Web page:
Yoo Fish Ball

The best balls in town?

What we say: 3.5 stars

Chinatown is no stranger to look chin pla, squishy, fishy balls that are usually served with rice noodles in a mild broth. Some of the best-known fish ball shops are found in dingy alleys, but Yoo Fish Ball serves up their signature variety at an easy-to-find, modern-style eatery right on Yaowarat Road. Don’t be turned off by the trendy decor; Yoo has been crafting fish balls for over 80 years.

You have to try Yoo.

I never knew that fish had …

With a line of stainless steel tables and red plastic stools, ceiling fans, photos of celebrities who have visited the shop and staff wearing red aprons complete with Yoo’s catchy logo of an Asian girl holding a fish, Yoo’s decor offers slightly more than the usual hole-in-the-wall food shop. Though not exactly friendly, service is snappy. Along with the fish balls, they serve some interesting Thai and Japanese desserts to go with bubble tea.

The single-page menu boasts 25 different fish ball dishes, mostly noodle soups, each with a picture and English explanation. All selections cost just 30 to 50 baht. If you only want the fish balls, order a platter served with a sour and spicy chilli-lime dipping sauce. The only things that separate one noodle dish from the next are often thin or wide rice noodles, broth or no broth, or hot sauce or no hot sauce.

No ordinary balls.

No ordinary balls.

We went with Ta Mee, a dry (broth-less) dish of egg noodles with Yoo’s house-made fish balls and a spicy Thai sauce. In a whole different universe from the factory-made fish balls (who knows what they put in those) found at most Bangkok noodle carts, Yoo’s are hand-made daily from Spanish mackerel, garlic, pepper and other spices. With just the right amount of bounciness, the balls are savoury and don’t leave a fishy after-taste.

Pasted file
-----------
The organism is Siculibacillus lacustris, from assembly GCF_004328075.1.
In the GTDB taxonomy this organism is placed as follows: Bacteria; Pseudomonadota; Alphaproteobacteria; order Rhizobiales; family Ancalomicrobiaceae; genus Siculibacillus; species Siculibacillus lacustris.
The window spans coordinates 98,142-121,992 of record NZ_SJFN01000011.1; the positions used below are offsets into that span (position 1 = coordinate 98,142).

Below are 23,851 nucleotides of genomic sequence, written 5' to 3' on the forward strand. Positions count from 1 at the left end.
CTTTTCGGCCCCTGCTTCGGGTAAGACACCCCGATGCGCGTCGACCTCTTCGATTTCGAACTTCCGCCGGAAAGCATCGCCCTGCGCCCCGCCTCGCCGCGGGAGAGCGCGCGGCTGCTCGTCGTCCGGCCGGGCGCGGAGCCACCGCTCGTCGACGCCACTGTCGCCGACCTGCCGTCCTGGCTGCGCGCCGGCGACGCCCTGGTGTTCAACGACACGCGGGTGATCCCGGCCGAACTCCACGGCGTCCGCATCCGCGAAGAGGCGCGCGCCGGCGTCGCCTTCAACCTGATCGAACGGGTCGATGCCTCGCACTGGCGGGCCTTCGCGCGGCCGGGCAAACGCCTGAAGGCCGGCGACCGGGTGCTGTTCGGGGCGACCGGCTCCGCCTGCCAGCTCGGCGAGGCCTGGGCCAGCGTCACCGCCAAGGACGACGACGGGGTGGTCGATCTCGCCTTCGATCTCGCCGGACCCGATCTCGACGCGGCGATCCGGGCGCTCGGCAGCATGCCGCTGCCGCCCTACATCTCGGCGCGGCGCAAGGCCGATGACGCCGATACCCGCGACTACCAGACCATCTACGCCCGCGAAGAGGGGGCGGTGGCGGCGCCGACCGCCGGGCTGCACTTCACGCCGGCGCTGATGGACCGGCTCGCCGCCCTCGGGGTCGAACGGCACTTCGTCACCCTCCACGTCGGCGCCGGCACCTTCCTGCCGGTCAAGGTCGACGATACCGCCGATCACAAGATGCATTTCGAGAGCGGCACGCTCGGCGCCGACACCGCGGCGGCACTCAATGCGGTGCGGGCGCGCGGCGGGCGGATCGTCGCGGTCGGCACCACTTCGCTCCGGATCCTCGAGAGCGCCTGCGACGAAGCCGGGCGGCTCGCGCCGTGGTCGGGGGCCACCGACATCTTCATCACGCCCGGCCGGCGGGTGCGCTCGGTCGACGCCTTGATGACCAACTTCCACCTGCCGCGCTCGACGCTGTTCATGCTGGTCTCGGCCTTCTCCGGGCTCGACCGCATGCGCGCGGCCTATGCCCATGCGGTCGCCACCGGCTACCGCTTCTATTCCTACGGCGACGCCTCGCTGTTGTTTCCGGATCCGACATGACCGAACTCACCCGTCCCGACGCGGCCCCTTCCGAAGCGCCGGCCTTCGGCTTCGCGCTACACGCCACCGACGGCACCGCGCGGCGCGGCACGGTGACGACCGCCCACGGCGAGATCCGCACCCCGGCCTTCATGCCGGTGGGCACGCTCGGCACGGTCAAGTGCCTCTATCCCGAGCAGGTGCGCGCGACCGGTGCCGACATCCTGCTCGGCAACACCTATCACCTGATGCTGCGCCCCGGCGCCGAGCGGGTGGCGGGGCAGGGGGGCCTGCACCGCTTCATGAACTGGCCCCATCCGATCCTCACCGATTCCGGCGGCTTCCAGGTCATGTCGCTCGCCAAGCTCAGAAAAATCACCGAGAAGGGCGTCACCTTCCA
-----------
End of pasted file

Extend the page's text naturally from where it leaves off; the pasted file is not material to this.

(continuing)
Apparently that's Yoo holding her fish.

Apparently that’s Yoo holding her fish.

Along with four plump “normal” fish balls, the dish included one deep-fried fish ball, one strip of fish cake, a deep-fried roll filled with tofu and taro, and steamed morning glory. The only part we weren’t too fond of was the bright red chilli sauce that obviously came from a bottle. Next time we’ll try the soup. A single bowl makes a good snack, but we’d need two or three to fill up.

Contact details
433 Yaowarat Road (about midway between Soi Texas and Soi Phlaeng Nam), Bangkok
T: (089) 782 7777
Open: Daily 10:00-21:00
Last reviewed by:
Usually found exploring Bangkok's side streets or south Thailand's islands, David Luekens is an American freelance writer & photographer who finds everyday life in Asia to be extraordinary. You can follow his travails here.

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